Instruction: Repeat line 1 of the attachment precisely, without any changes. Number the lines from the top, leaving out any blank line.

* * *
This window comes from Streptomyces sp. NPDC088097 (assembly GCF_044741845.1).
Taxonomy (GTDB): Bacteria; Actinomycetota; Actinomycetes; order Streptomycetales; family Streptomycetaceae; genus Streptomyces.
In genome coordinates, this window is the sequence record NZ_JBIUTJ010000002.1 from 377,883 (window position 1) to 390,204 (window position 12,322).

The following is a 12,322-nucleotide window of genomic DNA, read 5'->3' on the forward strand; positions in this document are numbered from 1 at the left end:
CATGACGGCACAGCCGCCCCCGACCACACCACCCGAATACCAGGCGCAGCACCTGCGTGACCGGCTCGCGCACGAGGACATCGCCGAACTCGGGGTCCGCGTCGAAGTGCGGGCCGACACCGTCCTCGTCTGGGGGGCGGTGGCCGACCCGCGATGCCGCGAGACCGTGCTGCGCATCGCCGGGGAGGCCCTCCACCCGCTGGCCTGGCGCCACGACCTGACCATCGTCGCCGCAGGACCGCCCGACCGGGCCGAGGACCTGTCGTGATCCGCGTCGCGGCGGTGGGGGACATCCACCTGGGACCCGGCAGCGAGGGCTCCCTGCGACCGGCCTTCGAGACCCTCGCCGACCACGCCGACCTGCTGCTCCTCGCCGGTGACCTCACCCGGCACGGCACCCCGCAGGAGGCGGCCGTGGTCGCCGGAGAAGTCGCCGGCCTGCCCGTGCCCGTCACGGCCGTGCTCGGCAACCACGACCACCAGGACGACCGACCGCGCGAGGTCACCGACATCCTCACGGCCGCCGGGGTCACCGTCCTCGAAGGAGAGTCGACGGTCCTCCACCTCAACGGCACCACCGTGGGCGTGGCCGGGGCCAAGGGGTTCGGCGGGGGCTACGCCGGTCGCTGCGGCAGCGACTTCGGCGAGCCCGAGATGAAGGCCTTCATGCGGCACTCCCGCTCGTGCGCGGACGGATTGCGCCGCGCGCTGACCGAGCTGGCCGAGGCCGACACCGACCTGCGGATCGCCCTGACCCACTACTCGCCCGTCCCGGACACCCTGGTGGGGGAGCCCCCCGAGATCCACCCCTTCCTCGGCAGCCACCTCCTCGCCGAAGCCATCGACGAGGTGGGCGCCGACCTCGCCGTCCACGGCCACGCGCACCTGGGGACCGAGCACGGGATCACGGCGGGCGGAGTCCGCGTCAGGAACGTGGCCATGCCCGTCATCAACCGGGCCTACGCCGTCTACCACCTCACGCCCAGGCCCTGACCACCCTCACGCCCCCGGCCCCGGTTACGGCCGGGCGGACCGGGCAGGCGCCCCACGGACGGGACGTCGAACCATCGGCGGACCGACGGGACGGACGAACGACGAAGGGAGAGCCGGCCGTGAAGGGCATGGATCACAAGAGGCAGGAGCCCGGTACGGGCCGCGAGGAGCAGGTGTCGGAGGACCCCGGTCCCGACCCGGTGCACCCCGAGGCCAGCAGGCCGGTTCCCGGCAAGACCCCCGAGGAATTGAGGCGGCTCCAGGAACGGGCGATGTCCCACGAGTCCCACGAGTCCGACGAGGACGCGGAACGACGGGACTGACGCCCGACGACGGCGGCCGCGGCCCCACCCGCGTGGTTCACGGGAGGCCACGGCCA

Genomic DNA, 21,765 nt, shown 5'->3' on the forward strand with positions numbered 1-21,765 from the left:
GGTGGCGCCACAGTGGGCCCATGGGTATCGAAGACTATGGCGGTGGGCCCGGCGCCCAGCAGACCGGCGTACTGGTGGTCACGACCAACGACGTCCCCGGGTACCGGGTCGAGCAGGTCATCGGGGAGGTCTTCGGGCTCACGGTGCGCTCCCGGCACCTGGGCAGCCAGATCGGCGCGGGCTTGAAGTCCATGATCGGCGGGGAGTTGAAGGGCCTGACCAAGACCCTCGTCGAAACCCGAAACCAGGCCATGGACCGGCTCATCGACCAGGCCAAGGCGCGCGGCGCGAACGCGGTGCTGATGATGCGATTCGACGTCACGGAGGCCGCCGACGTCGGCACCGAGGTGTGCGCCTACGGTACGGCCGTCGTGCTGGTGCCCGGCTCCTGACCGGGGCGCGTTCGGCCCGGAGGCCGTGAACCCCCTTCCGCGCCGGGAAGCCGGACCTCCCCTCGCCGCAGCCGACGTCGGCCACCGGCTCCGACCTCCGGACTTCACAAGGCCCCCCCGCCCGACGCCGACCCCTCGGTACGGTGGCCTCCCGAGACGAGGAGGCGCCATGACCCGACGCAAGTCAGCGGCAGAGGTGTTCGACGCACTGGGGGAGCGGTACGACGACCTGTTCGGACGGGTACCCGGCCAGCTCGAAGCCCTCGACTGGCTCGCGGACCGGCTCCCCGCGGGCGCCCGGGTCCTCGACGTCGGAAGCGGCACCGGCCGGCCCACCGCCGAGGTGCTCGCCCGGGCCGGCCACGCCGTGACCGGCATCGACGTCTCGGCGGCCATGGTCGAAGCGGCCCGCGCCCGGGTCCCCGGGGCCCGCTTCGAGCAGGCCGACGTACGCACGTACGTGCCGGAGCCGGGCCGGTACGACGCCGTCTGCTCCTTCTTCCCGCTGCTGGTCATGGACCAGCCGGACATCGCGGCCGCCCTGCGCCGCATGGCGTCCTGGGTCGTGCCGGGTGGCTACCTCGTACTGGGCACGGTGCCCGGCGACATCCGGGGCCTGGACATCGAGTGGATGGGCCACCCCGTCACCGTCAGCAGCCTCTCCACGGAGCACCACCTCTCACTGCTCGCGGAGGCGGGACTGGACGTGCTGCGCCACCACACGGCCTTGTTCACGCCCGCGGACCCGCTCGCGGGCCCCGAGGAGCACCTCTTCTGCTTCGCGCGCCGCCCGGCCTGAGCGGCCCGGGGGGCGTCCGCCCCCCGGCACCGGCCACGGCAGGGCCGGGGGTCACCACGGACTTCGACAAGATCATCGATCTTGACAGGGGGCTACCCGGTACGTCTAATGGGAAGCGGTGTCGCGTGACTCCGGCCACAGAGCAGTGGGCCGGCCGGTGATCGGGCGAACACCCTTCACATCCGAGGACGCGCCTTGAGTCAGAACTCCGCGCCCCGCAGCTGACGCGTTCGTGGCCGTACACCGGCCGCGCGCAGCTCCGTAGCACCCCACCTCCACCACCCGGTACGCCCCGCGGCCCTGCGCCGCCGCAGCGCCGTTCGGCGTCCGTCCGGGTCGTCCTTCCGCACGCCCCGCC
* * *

This window comes from Streptomyces sp. NPDC088097 (assembly GCF_044741845.1).